-D bloom=false“. This enters a brute-force mode where all possible combinations in the graph are traversed. In a 4×4 or 16-letter matrix, there are 11,686,456 combinations, and a 5×5 or 25-letter matrix has 9,810,468,798 combinations.
As previously discussed, increasing matrix sizes is an important part of scaling up. We also want to effectively use the cluster when processing the graph. In this post, I’ll describe some of the performance optimizations I used to improve performance and scalability.
Graph theory is a growing part of Big Data. Using graph theory, we can find relationships in networks.
MapReduce is a great platform for traversing graphs. Therefore, one can leverage the power of an Apache Hadoop cluster to efficiently run an algorithm on the graph.
One such graph problem is playing Boggle*. Boggle is played by rolling a group of 16 dice. Each players’ job is find the most number of words spelled out by the dice. These dice are six-sided with a single letter that faces up:
For several good reasons, 2013 is a Happy New Year for Apache Hadoop enthusiasts.
In 2012, we saw continued progress on developing the next generation of the MapReduce processing framework (MRv2), work that will bear fruit this year. HDFS experienced major progress toward becoming a lights-out, fully enterprise-ready distributed filesystem with the addition of high availability features and increased performance. And a hint of the future of the Hadoop platform was provided with the Beta release of Cloudera Impala, a real-time query engine for analytics across HDFS and Apache HBase data.
Let’s look at the highlights of the 2012 developments around projects supported by Cloudera.
Apache Hadoop Releases
As Apache Oozie, the workflow engine for Apache Hadoop, continues to receive wider adoption from our customers and the community, we’re seeing patterns with respect to the biggest challenges for users. One such point of difficulty is setting up and using Oozie’s ShareLib for allowing JARs to be shared by different workflows. This blog post is intended to help you with those tasks.
A missing or improperly installed ShareLib will cause some action types (DistCp, Streaming, Pig, Sqoop, and Hive) to fail. In this case, you’ll typically see any of the following exceptions in the Oozie and JobTracker logs:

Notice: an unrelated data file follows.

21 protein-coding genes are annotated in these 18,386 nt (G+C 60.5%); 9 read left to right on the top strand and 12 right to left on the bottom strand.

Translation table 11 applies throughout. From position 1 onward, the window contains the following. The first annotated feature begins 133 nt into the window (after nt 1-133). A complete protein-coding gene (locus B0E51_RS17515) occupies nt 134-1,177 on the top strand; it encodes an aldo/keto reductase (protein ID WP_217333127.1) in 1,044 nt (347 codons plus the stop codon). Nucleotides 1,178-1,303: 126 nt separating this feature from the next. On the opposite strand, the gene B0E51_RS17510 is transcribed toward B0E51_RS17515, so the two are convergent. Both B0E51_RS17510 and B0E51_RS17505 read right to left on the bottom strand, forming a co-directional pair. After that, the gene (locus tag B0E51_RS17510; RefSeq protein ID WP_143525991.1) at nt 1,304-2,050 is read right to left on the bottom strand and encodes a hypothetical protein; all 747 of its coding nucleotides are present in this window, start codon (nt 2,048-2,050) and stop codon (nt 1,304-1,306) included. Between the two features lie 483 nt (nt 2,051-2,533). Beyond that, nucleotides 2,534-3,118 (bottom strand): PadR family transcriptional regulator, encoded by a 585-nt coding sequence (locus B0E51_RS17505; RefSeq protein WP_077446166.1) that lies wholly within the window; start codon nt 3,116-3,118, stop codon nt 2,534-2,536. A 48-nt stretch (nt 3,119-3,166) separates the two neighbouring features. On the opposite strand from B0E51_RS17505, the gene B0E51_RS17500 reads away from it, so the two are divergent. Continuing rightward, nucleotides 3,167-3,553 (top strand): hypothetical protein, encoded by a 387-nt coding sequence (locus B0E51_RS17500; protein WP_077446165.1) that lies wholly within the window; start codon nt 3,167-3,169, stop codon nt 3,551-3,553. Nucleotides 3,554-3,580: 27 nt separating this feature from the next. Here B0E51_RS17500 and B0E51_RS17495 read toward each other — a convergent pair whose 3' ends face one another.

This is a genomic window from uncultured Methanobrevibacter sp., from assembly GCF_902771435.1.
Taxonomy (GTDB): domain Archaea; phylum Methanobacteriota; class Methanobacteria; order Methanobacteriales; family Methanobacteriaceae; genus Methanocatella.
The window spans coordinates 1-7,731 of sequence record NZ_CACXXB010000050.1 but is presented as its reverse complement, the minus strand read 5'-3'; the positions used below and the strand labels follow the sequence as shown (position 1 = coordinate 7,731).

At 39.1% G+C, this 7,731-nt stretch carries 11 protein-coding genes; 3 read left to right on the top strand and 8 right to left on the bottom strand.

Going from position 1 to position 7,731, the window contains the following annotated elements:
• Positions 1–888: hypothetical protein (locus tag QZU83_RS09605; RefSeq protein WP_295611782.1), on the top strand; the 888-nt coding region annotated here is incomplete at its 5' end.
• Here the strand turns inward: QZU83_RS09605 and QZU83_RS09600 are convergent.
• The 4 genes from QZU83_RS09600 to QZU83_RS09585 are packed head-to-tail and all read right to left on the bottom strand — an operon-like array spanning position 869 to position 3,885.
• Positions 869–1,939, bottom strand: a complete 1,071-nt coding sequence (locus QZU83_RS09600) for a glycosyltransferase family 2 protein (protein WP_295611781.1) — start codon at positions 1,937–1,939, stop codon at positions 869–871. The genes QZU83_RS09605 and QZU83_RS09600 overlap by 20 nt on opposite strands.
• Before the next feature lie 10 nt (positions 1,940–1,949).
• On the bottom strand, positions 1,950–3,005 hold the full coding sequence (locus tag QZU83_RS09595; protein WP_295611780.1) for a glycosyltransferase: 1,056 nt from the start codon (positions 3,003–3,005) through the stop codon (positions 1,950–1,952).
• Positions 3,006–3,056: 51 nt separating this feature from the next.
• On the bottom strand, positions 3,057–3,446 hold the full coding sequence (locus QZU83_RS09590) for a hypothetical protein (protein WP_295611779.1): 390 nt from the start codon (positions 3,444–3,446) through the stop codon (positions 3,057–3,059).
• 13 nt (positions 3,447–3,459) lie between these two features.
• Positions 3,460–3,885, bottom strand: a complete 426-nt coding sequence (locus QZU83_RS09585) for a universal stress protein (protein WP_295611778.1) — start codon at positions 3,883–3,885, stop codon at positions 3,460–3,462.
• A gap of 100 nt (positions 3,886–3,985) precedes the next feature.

java.lang.ClassNotFoundException: org.apache.hadoop.tools.DistCp java.lang.NoClassDefFoundError: org/apache/pig/Main java.lang.ClassNotFoundException: org.apache.pig.Main java.lang.NoClassDefFoundError: org/apache/sqoop/Sqoop java.lang.ClassNotFoundException: org.apache.sqoop.Sqoop java.lang.NoClassDefFoundError: org/apache/hadoop/hive/cli/CliDriver java.lang.ClassNotFoundException: org.apache.hadoop.hive.cli.CliDriver java.lang.ClassNotFoundException: Class org.apache.hadoop.streaming.PipeMapRunner not found
This is the first post in series that will get you going on how to write, compile, and run a simple MapReduce job on Apache Hadoop. The full code, along with tests, is available at http://github.com/cloudera/mapreduce-tutorial. The program will run on either MR1 or MR2.
We’ll assume that you have a running Hadoop installation, either locally or on a cluster, and your environment is set up correctly so that typing “hadoop” into your command line gives you some notes on usage. Detailed instructions for installing CDH, Cloudera’s open-source, enterprise-ready distro of Hadoop and related projects, are available here: https://ccp.cloudera.com/display/CDH4DOC/CDH4+Installation. We’ll also assume you have Maven installed on your system, as this will make compiling your code easier. Note that Maven is not a strict dependency; we could also compile using Java on the command line or with an IDE like Eclipse.
The Use Case
There’s been a lot of brawling on our pirate ship recently. Not so rarely, one of the mates will punch another one in the mouth, knocking a tooth out onto the deck. Our poor sailors will wake up the next day with an empty bottle of rum, wondering who’s responsible for the gap between their teeth. All this violence has gotten out of hand, so as a deterrent, we’d like to provide everyone with a list of everyone that’s ever left them with a gap. Luckily, we’ve been able to set up a Flume source so that every time someone punches someone else, it gets written out as a line in a big log file in Hadoop. To turn this data into these lists, we need a MapReduce job that can 1) invert the mapping from attacker to their victim, 2) group by victims, and 3) eliminate duplicates.